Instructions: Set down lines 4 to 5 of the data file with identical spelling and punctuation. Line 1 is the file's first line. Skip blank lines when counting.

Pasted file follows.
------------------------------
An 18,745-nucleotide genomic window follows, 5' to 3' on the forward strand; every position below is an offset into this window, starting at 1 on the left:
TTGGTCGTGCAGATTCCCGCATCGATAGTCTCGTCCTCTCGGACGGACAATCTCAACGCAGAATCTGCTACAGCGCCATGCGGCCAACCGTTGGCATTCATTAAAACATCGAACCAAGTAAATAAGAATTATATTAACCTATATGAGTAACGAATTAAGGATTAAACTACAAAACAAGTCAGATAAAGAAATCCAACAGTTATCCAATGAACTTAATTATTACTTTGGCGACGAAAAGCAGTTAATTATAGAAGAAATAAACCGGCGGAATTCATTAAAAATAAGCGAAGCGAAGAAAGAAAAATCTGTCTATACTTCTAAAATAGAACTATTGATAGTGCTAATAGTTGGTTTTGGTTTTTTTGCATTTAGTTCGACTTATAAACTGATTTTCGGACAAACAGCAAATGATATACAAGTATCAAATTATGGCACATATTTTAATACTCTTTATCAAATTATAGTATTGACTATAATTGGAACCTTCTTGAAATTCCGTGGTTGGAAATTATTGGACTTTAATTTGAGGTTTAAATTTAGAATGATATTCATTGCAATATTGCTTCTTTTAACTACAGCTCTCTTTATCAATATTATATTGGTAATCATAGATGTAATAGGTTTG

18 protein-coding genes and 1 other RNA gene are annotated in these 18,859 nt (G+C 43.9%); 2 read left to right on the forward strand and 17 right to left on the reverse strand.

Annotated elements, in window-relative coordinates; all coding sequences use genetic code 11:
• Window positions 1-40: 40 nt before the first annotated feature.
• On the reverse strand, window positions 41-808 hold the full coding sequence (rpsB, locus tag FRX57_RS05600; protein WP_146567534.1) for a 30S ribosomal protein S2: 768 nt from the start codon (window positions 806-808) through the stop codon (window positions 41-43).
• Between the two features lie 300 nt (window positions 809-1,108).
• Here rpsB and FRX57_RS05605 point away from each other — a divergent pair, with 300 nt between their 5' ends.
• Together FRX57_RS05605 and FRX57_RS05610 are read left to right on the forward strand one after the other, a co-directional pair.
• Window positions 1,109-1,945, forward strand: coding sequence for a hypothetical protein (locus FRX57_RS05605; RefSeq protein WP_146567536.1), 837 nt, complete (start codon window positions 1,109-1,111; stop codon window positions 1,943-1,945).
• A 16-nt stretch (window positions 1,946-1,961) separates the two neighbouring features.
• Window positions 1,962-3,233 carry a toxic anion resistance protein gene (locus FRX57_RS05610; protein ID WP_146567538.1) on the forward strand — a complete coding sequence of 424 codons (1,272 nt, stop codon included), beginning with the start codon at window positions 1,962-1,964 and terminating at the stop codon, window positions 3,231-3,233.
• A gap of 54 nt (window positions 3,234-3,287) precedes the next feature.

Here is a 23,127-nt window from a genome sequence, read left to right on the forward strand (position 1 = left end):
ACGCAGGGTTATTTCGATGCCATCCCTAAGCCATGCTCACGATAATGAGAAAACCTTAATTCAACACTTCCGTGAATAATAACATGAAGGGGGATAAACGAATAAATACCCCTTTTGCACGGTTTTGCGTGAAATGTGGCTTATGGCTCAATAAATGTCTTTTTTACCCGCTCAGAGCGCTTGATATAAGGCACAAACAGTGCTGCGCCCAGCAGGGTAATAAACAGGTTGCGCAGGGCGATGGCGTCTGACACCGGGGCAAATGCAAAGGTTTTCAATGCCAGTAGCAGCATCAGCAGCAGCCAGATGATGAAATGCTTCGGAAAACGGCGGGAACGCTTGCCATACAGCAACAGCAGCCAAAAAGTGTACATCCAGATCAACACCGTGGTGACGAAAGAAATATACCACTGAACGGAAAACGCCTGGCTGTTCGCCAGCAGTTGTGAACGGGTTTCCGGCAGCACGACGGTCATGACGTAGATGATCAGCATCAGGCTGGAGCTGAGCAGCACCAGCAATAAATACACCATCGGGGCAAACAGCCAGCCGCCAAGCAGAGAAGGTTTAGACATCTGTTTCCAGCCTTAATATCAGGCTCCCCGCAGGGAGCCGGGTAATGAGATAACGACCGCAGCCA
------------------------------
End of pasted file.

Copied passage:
Annotated elements, in window-relative coordinates; all coding sequences use genetic code 11:
• Window positions 1-40: 40 nt before the first annotated feature.